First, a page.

Real estate appraisal, property valuation or land valuation is the process of developing an opinion of value for real property (usually market value). Real estate transactions often require appraisals because they occur infrequently and every property is unique (especially their condition, a key factor in valuation). The location also plays a key role in valuation. However, since property cannot change location, it is often the upgrades or improvements that can change its value. Appraisal reports form the basis for mortgage loans, settling estates and divorces, taxation, and so on. Sometimes an appraisal report is used to establish a sale price for a property.
Baseline Documentation Report
A legal agreement between a landowner and a conservation organization that permanently prevents residential development and limits a property’s uses in order to protect its conservation values.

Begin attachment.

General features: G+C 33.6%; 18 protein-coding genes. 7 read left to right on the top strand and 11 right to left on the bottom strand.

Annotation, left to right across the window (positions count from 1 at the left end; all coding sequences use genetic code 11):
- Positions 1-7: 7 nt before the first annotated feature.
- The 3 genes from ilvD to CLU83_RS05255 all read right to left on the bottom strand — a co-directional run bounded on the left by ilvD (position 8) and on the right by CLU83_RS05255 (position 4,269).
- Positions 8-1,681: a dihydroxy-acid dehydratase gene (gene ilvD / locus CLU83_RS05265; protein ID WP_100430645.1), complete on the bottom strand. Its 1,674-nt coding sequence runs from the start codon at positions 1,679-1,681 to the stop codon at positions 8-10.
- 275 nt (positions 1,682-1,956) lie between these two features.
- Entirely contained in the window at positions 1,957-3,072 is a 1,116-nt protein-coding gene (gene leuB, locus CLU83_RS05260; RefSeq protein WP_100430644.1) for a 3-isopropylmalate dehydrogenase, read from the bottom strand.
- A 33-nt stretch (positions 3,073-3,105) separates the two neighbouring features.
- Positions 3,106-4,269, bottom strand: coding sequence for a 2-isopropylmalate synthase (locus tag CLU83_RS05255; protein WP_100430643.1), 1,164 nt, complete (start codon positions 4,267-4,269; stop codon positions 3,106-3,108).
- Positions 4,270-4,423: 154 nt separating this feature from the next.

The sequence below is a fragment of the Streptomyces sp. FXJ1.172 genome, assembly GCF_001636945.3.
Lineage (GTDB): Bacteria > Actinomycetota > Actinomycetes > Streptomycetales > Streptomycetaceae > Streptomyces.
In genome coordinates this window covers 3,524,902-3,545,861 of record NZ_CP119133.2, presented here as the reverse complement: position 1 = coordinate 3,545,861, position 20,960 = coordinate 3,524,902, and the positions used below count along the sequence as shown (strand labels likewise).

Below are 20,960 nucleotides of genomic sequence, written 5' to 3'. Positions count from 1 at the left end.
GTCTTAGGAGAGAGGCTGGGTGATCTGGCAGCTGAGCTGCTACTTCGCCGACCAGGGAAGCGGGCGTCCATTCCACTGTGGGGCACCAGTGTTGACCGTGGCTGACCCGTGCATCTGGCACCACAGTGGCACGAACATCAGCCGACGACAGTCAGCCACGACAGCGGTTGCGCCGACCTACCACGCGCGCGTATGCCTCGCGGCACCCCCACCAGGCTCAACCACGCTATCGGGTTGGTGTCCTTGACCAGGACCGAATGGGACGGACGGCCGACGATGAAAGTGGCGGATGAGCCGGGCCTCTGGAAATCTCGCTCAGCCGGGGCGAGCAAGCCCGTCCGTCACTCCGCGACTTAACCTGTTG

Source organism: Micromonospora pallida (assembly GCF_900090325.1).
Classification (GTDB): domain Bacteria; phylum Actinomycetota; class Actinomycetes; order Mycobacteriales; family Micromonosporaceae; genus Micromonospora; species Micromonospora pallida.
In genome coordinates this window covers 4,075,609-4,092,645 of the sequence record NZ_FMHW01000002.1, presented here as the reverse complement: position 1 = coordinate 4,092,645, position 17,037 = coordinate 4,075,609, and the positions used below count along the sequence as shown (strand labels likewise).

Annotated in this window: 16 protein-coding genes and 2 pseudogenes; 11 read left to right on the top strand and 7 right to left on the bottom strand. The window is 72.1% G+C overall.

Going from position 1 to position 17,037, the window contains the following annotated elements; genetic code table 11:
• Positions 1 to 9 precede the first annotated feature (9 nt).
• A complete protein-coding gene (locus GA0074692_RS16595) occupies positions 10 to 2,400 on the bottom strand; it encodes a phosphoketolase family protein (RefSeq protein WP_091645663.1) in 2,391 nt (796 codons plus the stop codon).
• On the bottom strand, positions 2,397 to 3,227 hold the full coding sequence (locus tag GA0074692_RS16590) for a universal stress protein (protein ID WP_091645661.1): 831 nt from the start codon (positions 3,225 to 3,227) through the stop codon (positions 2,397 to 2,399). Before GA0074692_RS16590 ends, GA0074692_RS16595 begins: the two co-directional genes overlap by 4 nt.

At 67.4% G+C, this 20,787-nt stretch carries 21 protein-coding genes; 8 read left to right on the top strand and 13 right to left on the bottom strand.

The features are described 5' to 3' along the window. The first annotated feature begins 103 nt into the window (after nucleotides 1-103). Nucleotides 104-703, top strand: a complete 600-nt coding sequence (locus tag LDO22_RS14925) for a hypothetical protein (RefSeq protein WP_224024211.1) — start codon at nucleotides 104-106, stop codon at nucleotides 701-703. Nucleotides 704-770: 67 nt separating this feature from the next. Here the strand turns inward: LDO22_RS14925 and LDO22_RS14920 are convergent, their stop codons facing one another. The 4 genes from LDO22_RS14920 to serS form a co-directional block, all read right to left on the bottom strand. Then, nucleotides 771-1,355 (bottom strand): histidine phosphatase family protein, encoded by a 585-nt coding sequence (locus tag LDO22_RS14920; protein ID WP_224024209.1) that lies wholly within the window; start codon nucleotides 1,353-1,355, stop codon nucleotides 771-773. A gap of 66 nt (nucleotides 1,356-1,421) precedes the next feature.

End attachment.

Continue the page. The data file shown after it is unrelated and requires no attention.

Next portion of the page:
Conservation Easement Stewardship
When a conservation easement is donated or sold to Sakonnet Preservation the landowner, not Sakonnet Preservation, continues to own and manage the land subject to the easement’s restrictions. Sakonnet Preservation’s responsibility is to monitor each easement annually to ensure that management by the owner conforms to the agreement.
Conservation Purposes (values)
Contiguous Parcel Rule – Treasury Regulation Rules
- Rule #1: The Donor/Family Contiguous Parcel Rule of Treasury Regulation §1.170A-I4(h)(3)(i) states: The amount of the deduction in the case of a charitable contribution of a perpetual conservation restriction covering a portion of the contiguous property owned by a donor and the donor’s family (as defined in section 267(c)(4)) is the difference between the fair market value of the entire contiguous parcel of property before and after the granting of the restriction.